Published: 23 April 2019
When the IRA commits a particularly unpopular murder, It has three main choices: brazen it out, deny it or say “Ooops, sorry” and if possible blame the Brits.
The murder in Londonderry on Thursday night of my friend, the much-loved 29-year-old journalist and writer Lyra McKee, has posed the New IRA a serious problem. The murder caused a massive outcry internationally (Theresa May called it “shocking and truly senseless,” Taoiseach Leo Varadkar denounced it as an act of “fear, hate and cowardice and Bill Clinton claimed to be “heartbroken”), and the locals are outraged too.
There are echoes of previous murders, after which there was public revulsion.
In May 1972, in the Creggan estate where Lyra died in a gutter, the Official IRA murdered William James Best, a 19-year-old member of the Royal Irish Rangers, home on leave from Germany to visit his family. Even though this was during the worst period of The Troubles, and Nationalists were in a state of simmering rage, there was an outcry from locals unpersuaded by the Officials, who said it was in justified revenge for British ruthlessness.
After a women’s march, where one said the Officials had “brought themselves down to the level of the Paras on Bloody Sunday,” one protestor said: “I do not mind them fighting for a free Ireland, but this is not a fight for a free Ireland. They are terrorising the people and we want them out.”
The Officials backed down and went out of the killing game. The Provisionals, who were happy to see their main competitors go, continued murdering and terrorising and Martin McGuinness ruled his militarised fiefdom unchallenged except for occasional annoyances from the Irish National Liberation Army. In April 1981, during the sixth week of a prison hunger strike that was attracting international attention, a member of the Derry Brigade enforcing the boycott of the 1981 census shot 29-year-old Joanne Mathers in the head as she helped a resident fill in a form.
Not least because she was a mother of a toddler, there was a massive public outcry, so the IRA denied having anything to do with it and said it was the work of people “frantically attempting to discredit the election campaign of hunger striker Bobby Sands.” Although forensic evidence suggested otherwise, the Provisionals stuck to their lie and carried on as usual.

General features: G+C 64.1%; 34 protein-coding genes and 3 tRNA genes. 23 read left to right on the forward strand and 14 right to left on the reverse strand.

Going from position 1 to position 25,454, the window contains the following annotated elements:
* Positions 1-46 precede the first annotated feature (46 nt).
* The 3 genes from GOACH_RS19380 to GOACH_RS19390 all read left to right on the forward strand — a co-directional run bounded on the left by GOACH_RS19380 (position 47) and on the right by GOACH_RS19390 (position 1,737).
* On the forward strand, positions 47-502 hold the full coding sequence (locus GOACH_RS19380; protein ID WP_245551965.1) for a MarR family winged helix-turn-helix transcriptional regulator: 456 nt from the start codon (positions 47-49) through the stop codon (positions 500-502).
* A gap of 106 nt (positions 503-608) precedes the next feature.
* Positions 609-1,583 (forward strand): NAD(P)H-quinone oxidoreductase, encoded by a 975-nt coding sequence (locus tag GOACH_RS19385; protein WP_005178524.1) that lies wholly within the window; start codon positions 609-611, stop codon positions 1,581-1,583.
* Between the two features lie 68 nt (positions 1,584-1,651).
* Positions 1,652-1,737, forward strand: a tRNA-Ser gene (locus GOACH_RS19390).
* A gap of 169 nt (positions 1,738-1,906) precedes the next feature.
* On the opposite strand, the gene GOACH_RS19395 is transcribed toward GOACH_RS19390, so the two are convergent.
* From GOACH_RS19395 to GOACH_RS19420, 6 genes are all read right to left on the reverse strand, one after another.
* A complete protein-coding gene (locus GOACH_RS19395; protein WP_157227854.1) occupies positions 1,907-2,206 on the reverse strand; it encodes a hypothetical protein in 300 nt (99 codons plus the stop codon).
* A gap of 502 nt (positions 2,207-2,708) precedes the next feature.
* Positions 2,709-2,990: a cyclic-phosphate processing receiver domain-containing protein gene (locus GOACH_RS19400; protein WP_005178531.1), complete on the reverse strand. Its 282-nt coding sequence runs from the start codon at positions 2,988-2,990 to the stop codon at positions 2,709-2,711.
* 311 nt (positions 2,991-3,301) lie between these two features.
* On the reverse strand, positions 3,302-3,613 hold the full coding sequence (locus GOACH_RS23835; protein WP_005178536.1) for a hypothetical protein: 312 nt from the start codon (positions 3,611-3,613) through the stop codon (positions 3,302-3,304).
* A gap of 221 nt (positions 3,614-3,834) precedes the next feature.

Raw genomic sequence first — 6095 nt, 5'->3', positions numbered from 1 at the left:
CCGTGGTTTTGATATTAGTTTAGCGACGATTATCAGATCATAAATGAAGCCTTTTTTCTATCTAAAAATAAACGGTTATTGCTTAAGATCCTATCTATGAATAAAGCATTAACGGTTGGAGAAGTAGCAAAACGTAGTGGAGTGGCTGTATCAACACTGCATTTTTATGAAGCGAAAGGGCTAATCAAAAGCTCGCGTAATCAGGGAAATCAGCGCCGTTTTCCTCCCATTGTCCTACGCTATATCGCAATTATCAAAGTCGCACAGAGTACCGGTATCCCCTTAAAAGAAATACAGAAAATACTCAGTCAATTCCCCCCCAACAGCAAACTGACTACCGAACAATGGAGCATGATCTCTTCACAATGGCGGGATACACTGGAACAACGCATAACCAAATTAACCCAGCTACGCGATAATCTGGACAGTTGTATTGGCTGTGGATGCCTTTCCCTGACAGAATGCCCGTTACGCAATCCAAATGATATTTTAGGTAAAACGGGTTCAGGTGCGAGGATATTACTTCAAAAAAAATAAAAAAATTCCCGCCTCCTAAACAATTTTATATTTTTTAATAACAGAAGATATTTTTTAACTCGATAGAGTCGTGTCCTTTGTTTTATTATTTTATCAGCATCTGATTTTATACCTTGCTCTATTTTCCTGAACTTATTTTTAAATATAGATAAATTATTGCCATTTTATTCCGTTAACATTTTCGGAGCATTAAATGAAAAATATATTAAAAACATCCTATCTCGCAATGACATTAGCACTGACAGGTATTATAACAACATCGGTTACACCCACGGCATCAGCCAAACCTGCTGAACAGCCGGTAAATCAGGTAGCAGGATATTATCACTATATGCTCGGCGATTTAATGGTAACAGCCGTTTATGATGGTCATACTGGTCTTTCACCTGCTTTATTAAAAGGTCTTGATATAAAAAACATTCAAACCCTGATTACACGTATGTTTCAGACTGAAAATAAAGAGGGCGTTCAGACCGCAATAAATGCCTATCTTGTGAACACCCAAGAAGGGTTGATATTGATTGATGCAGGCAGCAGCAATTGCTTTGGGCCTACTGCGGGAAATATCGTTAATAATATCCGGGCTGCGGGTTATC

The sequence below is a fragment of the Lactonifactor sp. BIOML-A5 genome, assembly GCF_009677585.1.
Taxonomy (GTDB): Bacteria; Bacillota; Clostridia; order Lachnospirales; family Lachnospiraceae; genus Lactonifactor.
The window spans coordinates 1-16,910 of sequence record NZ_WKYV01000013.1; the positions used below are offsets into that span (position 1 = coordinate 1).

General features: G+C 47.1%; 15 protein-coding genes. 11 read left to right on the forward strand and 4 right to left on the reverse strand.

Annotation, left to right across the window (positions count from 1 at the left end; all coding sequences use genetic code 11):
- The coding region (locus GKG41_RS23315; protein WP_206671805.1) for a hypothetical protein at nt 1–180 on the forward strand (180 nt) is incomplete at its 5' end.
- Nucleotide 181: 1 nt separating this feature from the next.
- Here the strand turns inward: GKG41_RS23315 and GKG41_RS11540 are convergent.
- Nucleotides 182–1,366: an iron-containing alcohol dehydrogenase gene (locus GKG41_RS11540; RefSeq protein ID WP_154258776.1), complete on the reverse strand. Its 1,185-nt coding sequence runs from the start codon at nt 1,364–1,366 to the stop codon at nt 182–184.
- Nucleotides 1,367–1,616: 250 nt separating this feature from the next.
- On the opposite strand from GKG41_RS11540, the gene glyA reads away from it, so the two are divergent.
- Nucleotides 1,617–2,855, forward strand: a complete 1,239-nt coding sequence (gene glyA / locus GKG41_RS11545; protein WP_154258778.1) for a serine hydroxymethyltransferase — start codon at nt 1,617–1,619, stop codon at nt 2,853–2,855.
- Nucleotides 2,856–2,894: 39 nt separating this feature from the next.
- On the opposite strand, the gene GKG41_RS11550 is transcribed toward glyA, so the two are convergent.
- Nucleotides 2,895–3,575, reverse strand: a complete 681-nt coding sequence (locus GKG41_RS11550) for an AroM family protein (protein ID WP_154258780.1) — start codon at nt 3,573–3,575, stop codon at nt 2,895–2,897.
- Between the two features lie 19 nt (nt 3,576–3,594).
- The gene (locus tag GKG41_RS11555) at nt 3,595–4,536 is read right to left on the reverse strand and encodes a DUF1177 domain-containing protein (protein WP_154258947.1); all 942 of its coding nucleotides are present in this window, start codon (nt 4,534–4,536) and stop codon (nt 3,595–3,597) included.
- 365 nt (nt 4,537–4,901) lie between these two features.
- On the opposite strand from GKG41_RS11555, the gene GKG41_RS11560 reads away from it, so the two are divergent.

In 1998, in Omagh, a few months after the ratification by referendum of the Belfast/Good Friday Agreement, the Real IRA – who believed the Provisionals had sold out – exploded a massive bomb on a sunny Saturday afternoon that murdered 29 people and unborn twins.
Denial and lying low didn’t work, so the Real IRA a few days later apologised, saying the bomb had been aimed at a commercial target, “part of the ongoing campaign against the Brits,” and claimed their (inaccurate) phone calls had given the police ample warning. They then announced the suspension of their military operations. They were back mixing explosives within a few months. Infiltrated by MI5 and pursued by the police, the few dozen remaining merged in 2011-12 with some other small organisations to form the New IRA.
In the case of their latest murder, denial wasn’t an option this time, since the murder was so public. So they went for “oops” and “blame”.
“In the course of attacking the enemy Lyra McKee was tragically killed while standing beside enemy forces,” they explained, and offered “full and sincere apologies.” In other words, they were trying to kill a policeman and accidentally got Lyra. Had they killed a policeman, as they have before, there wouldn’t have been an enormous fuss. Irish Republicans have been murdering policeman since 1916 and consider they have an inalienable right to do so. They’re very hot on precedent, and there are plenty of IRA murders in the past which they think gives them legitimacy to kill for a United Ireland.
The statement also blamed the riots they had provoked on the police, who had been conducting arms searches. “The IRA deployed our volunteers to engage,” said the terrorists’ statement, “following an incursion on the Creggan by heavily armed British Crown forces.”
But there are shades of the Ranger Best killing in 1972. The locals aren’t afraid to be openly condemnatory. Black, spray-painted lettering appeared on the internationally famous Free Derry Corner proclaiming “Not in Our Name. RIP Lyra”.
Dissident slogans have been repainted: “ IRA undefeated army, unfinished revolution” has been changed to “IRA defeated, finished revolution.”
And the new IRA’s political wing, Saoradh, cancelled their Saturday parade in Londonderry. Still, a few dozen of them in military gear brazenly marched through Dublin and a few hundred attended the Belfast equivalent.
Two of the three people arrested for questioning have been released and Saoradh says they (meaning the New IRA) have no intention of going away. “We will continue to engage ourselves in activism in the course of this year and in future years,” said their spokesman. “I just want to make that absolutely and abundantly clear.”
As Gerry Adams famously said of the Provisionals: “They haven’t gone away, you know.”